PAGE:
New Delhi, Oct 10 (PTI) Summary adjudication can be resorted to in certain matters pertaining to intellectual property rights before the Delhi High Court, a committee comprising two judges of the high court has proposed.

In a set of draft rules, which were submitted to the Delhi High Court's chief justice on October 8 and have been circulated for comments from the Bar, the committee of justices Prathiba M Singh and Sanjeev Narula has also suggested that summary adjudication can be done by the intellectual property division (IPD) of the high court (HC) without the need of a specific application.

The HC had created the IPD to deal with all matters related to intellectual property rights (IPR) after the Tribunals Reforms (Rationalisation and Conditions of Service) Ordinance, 2021, led to the abolition of various boards and appellate tribunals that existed under different laws governing IPR.

"The committee consisting of Justice Prathiba M Singh and Justice Sanjeev Narula submitted the draft Delhi High Court Intellectual Property Rights Division Rules, 2021, to the Hon'ble Chief Justice. On 8th October, 2021, the rules have been circulated for seeking comments of the Bar," a statement issued by the high court said.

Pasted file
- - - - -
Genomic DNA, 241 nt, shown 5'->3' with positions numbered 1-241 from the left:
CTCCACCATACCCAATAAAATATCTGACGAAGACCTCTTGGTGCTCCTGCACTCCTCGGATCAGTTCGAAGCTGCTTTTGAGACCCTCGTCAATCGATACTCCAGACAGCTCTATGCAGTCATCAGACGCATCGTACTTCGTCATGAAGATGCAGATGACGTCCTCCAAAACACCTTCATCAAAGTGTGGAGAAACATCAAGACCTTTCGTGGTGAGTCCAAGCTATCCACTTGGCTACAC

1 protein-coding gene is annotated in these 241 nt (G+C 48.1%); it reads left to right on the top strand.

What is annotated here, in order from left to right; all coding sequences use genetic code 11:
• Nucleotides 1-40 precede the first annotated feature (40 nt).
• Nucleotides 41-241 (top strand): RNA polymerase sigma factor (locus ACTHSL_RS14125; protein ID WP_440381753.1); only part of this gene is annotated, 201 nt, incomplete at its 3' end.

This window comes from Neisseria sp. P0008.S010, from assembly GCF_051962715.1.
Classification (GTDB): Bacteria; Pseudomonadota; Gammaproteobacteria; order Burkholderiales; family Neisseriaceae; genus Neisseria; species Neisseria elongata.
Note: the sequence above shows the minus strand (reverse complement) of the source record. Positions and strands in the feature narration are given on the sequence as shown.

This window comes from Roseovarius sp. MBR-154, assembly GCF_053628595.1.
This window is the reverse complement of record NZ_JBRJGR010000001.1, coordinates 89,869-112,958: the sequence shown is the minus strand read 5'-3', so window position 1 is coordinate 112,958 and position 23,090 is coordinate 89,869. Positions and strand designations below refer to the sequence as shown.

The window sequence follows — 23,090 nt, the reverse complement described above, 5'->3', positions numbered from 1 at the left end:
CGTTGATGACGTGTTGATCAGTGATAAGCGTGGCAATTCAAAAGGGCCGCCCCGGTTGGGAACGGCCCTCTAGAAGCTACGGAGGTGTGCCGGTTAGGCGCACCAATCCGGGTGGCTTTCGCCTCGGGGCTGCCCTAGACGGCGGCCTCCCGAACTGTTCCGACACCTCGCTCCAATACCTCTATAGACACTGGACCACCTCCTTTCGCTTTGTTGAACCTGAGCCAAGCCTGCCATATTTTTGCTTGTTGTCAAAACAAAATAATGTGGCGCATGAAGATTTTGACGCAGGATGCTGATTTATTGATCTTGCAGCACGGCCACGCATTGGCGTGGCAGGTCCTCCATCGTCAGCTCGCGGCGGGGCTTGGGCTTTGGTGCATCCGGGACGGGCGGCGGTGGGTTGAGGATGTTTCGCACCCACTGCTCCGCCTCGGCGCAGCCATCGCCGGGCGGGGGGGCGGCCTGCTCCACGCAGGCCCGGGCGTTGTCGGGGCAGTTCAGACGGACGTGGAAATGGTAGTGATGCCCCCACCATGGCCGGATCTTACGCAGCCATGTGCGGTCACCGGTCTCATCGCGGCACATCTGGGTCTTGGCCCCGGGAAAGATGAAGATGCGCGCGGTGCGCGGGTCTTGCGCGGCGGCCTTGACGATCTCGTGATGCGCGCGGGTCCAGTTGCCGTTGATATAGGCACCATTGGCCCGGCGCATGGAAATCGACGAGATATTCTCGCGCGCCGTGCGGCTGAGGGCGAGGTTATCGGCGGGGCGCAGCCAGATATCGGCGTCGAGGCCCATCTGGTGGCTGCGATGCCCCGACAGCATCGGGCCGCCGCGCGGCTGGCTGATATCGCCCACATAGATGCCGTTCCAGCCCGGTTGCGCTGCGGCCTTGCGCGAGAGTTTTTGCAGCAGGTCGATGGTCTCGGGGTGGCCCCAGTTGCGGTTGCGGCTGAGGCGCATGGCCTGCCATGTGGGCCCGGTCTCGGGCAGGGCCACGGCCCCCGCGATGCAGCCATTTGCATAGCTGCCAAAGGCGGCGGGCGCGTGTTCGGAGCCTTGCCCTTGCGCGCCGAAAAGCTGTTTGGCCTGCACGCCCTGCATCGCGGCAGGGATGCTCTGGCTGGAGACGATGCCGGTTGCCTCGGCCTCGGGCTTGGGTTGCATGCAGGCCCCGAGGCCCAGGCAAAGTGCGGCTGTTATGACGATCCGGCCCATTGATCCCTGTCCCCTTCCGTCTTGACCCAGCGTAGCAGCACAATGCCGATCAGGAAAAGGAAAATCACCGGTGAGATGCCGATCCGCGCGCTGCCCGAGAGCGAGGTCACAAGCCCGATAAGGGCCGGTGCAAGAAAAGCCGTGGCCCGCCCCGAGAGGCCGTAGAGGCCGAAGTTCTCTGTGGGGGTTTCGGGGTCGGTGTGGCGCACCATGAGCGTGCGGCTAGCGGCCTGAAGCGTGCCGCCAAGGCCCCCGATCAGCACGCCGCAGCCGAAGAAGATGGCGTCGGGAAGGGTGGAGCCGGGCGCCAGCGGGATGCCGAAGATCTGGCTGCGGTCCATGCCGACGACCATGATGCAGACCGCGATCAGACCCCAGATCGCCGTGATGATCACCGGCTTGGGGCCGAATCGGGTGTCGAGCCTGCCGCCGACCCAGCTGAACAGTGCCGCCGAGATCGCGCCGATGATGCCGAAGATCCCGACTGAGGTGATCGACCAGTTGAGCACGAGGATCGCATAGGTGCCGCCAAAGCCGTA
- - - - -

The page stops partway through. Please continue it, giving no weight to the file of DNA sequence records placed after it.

"Summary adjudication can also be resorted to in IPR cases by the IPD without the need of a specific application, on principles akin to Order XIIIA of the Code of Civil Procedure, 1908, as amended by Commercial Courts Act, 2015," it said.

The draft Delhi High Court Intellectual Property Rights Division Rules, 2021, further proposes maintaining a "panel of experts" and law researchers to assist the court in IPR cases.

The inclusion of modern methods for recording of evidence, common trial and consolidated adjudication in certain cases has been also suggested.

In a statement issued in July, HC authorities had informed that the decision to create the IPD was based on the recommendations of the committee which was created by Delhi High Court Chief Justice D N Patel.

It said that IPD benches shall be notified by the chief justice from time to time and exclusive IPD benches are also likely to be created for dealing with such matters.

According to information received from the Intellectual Property Appellate Board (IPAB), around 3,000 cases are now to be transferred to the Delhi High Court on account of the abolition of various boards and appellate tribunals for IPR.

The Delhi High Court is already seized of various categories of IPR matters, including suits relating to infringement of trademarks, copyrights, patents, writ petitions, revision petitions arising from IPR suits before the commercial courts, appeals from orders or judgments of the commercial courts concerning IPR suits.

The statement had added that the creation of IPD in the Delhi High Court was a significant step which was in line with global practices in this regard.